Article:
To include chromatic dispersion in the model too, we add a new Material Catalog for the eye, where we use the Herzberger formula and fit its coefficients to experimental data based on the literature. With this the paraxial properties of the Chromatic Aspherical Gullstrand Exact (CAGE) model at the central wavelength are the same as in the initial Gullstrand Exact No I model, but the added asphericity and chromatic dispersion allows us to accurately describe monochromatic and chromatic aberrations, as well as diffraction effects in the eye. Besides, the CAGE model predictions are in good agreement with independent in-vivo measurements of spherical aberration and psychophysical modulation transfer function measurements.
Finally, in order to simulate the subject’s vision, we use the Extended Diffraction Image Analysis tool and customize the settings to mimic standard letter-recognition based vision tests. We use the LETTERF.IMA file and set the File Size in image space to 25 um, which, based on the effective focal length of the human eye, corresponds to 5 arcmin visual angle, and, therefore, the standard visual acuity value of 1.
- Open the human eye model in OpticStudio ( ChromaticAsphericalGullstrandExact.zprj ).
- Observe how the model is set up and analyze its performance on the Spot and Siedel Diagrams.
- Simulate vision quality using the Extended Diffraction Image Analysis tool.
Step 2 : Designing multifocal contact lens
Now that we have implemented an accurate model of the unaccommodated human eye, we can use this model as a representation of the presbyopic eye and design a multifocal contact lens for presbyopia correction based on it. First, to analyze the patient’s vision quality at different viewing distances, we set up a multi-configuration system in OpticStudio, where we vary the Thickness of the Object surface from Infinity, representing far vision, to 1 m corresponding to intermediate vision at monitor viewing distance, and to 35 cm representing near vision at reading distance. Using the Extended Diffraction Image Analysis tool with the same settings, corresponding to the standard visual acuity value of 1, we can see how the vision quality degrades with the decreasing viewing distance.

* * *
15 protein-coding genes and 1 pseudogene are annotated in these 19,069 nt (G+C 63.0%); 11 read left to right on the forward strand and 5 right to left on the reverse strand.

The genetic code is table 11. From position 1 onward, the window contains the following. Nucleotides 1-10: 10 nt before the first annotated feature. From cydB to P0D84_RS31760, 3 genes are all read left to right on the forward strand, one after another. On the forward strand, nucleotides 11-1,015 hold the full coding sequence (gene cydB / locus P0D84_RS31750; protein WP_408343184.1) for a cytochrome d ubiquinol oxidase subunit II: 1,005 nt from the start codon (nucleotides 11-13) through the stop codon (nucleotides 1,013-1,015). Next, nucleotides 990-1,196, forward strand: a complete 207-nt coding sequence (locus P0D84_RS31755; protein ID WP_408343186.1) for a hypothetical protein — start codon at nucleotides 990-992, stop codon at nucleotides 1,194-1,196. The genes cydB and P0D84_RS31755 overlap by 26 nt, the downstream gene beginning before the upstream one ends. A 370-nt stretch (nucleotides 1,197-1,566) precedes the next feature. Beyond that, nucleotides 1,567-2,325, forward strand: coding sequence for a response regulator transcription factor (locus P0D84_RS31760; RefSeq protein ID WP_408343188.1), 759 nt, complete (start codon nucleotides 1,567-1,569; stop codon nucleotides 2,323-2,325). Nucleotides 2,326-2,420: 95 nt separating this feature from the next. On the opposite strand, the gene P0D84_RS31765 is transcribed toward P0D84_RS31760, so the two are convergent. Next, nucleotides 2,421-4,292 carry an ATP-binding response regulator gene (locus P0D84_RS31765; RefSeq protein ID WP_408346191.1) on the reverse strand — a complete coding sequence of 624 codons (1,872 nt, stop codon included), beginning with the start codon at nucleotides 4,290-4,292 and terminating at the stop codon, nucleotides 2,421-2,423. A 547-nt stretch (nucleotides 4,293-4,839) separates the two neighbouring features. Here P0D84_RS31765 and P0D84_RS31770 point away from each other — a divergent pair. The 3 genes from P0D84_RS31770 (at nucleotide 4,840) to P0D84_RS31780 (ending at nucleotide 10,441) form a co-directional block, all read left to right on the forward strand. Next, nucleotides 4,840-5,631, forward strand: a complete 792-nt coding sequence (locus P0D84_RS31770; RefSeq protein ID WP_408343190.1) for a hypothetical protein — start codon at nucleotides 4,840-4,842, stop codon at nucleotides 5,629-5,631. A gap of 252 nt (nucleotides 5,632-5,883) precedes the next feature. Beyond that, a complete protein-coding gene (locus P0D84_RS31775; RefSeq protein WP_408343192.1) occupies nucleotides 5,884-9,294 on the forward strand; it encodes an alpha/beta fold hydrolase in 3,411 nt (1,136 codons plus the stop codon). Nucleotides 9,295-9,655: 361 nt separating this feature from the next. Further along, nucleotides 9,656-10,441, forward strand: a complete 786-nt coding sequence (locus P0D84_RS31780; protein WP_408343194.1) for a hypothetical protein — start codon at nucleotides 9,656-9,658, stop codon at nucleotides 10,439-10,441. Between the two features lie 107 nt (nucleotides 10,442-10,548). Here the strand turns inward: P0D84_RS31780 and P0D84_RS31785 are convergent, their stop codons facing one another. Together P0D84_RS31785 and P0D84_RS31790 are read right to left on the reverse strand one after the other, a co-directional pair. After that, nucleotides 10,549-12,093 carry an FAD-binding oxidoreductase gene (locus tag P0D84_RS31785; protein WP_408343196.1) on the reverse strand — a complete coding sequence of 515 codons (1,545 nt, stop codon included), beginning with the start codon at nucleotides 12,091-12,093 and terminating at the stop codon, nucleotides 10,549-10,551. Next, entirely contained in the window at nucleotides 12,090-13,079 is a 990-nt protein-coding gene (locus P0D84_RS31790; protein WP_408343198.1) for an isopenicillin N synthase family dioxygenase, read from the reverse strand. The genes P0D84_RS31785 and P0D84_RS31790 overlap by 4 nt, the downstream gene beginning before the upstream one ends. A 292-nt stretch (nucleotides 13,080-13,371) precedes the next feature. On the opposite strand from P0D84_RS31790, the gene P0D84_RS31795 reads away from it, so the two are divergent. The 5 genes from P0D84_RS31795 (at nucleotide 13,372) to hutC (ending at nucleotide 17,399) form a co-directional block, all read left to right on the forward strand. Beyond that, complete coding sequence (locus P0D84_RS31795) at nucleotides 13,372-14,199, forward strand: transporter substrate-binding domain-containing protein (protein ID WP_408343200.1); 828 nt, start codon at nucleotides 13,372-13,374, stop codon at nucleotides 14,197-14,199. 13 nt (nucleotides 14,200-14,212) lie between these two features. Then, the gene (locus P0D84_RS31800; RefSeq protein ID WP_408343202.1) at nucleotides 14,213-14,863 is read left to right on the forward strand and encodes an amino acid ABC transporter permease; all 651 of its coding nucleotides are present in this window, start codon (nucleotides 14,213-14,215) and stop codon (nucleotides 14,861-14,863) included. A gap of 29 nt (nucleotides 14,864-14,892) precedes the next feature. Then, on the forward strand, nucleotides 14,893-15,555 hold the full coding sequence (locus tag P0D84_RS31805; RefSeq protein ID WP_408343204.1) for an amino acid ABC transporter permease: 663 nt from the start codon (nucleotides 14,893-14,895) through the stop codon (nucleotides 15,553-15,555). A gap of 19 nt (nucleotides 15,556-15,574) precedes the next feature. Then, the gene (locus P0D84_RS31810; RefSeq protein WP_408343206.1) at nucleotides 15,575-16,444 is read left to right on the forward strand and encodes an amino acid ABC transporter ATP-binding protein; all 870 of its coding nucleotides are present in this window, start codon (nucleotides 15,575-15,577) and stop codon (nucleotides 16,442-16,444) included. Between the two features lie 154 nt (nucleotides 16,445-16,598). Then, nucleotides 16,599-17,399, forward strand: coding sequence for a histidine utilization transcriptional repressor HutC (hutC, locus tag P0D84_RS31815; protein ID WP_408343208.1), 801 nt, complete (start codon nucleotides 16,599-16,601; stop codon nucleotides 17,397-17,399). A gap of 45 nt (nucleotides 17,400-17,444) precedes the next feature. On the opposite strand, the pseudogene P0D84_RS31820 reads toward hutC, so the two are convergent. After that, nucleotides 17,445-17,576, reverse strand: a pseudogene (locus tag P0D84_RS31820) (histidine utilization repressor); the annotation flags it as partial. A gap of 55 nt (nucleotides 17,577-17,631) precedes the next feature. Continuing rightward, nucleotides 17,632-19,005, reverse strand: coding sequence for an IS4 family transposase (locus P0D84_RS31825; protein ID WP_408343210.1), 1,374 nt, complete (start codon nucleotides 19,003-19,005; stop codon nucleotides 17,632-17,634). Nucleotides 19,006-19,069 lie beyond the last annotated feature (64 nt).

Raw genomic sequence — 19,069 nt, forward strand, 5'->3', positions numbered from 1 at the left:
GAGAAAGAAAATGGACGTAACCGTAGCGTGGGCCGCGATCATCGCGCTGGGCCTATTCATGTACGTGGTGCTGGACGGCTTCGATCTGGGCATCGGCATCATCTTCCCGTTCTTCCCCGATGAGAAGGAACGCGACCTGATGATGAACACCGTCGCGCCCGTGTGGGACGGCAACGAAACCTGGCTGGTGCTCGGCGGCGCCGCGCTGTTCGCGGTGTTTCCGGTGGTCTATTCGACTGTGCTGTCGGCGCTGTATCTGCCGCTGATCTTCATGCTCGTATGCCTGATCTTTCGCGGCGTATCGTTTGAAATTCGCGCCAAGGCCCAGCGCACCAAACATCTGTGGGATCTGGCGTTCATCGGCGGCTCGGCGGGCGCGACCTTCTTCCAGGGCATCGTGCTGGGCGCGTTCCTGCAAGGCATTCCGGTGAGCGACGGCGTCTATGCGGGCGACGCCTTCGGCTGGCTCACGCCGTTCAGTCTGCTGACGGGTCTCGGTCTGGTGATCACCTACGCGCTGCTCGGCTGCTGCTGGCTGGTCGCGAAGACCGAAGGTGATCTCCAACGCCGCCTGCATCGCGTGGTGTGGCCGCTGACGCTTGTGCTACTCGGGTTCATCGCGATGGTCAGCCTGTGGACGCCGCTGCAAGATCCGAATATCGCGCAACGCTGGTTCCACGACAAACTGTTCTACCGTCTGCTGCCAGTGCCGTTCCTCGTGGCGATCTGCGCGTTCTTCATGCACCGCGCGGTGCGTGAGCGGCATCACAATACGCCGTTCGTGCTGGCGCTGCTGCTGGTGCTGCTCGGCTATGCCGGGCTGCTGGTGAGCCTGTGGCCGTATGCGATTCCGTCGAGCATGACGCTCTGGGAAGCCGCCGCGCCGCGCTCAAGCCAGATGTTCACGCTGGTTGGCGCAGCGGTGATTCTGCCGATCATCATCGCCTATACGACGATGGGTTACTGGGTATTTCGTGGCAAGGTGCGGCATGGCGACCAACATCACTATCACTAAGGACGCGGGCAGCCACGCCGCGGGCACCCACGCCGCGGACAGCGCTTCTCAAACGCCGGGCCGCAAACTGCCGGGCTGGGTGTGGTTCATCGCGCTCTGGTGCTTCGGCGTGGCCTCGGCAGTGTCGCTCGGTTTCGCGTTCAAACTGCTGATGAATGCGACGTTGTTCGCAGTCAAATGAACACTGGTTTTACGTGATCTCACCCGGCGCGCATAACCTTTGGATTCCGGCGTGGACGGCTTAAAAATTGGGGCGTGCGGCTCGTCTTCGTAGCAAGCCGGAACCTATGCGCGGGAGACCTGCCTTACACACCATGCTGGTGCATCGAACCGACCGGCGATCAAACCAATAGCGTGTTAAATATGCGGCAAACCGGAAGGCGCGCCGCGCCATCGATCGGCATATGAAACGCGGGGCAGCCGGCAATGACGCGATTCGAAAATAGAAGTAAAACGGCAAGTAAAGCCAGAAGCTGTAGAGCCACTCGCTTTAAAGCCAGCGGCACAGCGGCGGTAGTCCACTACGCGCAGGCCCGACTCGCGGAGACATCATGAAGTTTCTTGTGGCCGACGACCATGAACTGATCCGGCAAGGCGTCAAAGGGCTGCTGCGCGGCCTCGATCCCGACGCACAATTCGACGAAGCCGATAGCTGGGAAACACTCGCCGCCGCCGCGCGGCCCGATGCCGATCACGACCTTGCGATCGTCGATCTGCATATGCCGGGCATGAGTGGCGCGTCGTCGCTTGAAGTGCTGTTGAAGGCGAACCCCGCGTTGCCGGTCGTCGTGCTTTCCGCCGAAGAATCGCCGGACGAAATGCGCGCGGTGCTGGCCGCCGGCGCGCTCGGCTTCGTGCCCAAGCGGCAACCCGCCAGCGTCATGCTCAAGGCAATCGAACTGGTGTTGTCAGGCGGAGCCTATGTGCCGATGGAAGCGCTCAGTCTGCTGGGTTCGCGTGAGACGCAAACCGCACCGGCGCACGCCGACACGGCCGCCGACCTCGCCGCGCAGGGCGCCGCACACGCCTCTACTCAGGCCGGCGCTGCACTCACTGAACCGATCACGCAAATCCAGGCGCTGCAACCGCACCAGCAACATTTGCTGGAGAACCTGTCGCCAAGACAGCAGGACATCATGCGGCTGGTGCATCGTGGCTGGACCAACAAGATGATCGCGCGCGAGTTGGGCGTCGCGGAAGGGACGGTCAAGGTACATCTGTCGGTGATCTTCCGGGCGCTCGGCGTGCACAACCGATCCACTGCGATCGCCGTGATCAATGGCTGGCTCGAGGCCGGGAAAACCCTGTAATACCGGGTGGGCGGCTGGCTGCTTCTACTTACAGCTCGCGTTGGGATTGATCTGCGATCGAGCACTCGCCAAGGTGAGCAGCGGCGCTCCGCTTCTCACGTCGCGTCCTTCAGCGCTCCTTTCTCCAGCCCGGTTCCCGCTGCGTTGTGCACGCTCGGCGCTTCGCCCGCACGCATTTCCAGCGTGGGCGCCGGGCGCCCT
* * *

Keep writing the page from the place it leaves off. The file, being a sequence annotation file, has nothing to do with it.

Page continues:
To correct this and restore vision quality at a wide range of object distances, we design a multifocal simultaneous vision contact lens. In this example, we use a concentric design consisting of 3 zones: a spherical center near zone, an aspheric intermediate zone to provide smooth transition, and a spherical peripheral distance zone. To create such a lens, we model the front multifocal surface of the contact lens by a User Defined Surface type with the us_multi_zone_asphere.dll , which describes the sag profile by a series of annular aspheric zones, which are shifted to ensure a continuous sag at all zone boundaries. In this model the back of the contact lens is perfectly fitted to the front of the cornea, without any air gaps.
Even though these contact lenses are simultaneous vision contact lenses, which means that the zones are used and create images on the retina at the same time; the different zones enable focusing to different viewing distances, thus they must be optimized accordingly. To do so, we set up Surface Apertures on the front of the contact lens in the Multi-Configuration Editor to restrict each configuration to 1 specific zone and the corresponding object distance.
According to the design shape we set the Radius of all zones and the Conic coefficient of the intermediate aspheric zone to be variables. With the Merit Function we target the smallest RMS Spot Size as the Image Quality metric, and we apply Rectangular Array Pupil Integration with the Delete Vignetted option checked to force the separate optimization of the zones. The optimization results in a setup, where the Radius of curvature increases from the center near zone towards the peripheral distance zone, which means decreasing power from near to far object distances as expected.
|Radius [mm]||Conic [-]|
Once the design is optimized, we delete the previously set surface apertures, as in real use cases the contact lens is used as a simultaneous vision contact lens, so all the zones create images on the retina at the same time. To analyze how the contact lens changes the patient’s vision quality, we use the Extended Diffraction Image Analysis tool. Based on the results, we can see that this multifocal contact lens compromises far vision to achieve a much better quality at near object distances, and restore and balance the visual experience across a wide range of distances.
Finally, we export the eye and contact lens models to a CAD file and pass it to Speos for further performance analysis under broadband illumination in a more realistic scene. As in Speos a complex eyeball model is created, which describes the accurate shape of the vitreous body and the ciliary muscles holding the crystalline lens, we only hand over data for the contact lens, cornea, and crystalline lens. Accordingly, we use the Export CAD File tool and save the model from the contact lens up until to the vitreous body to a STEP file with the following settings. To ensure a flawless CAD file exchange, untick the Use Parasolid Libraries option under the General tab of the OpticStudio Preferences, which will revert back to the SMS CAD libraries (see Important Model Settings ).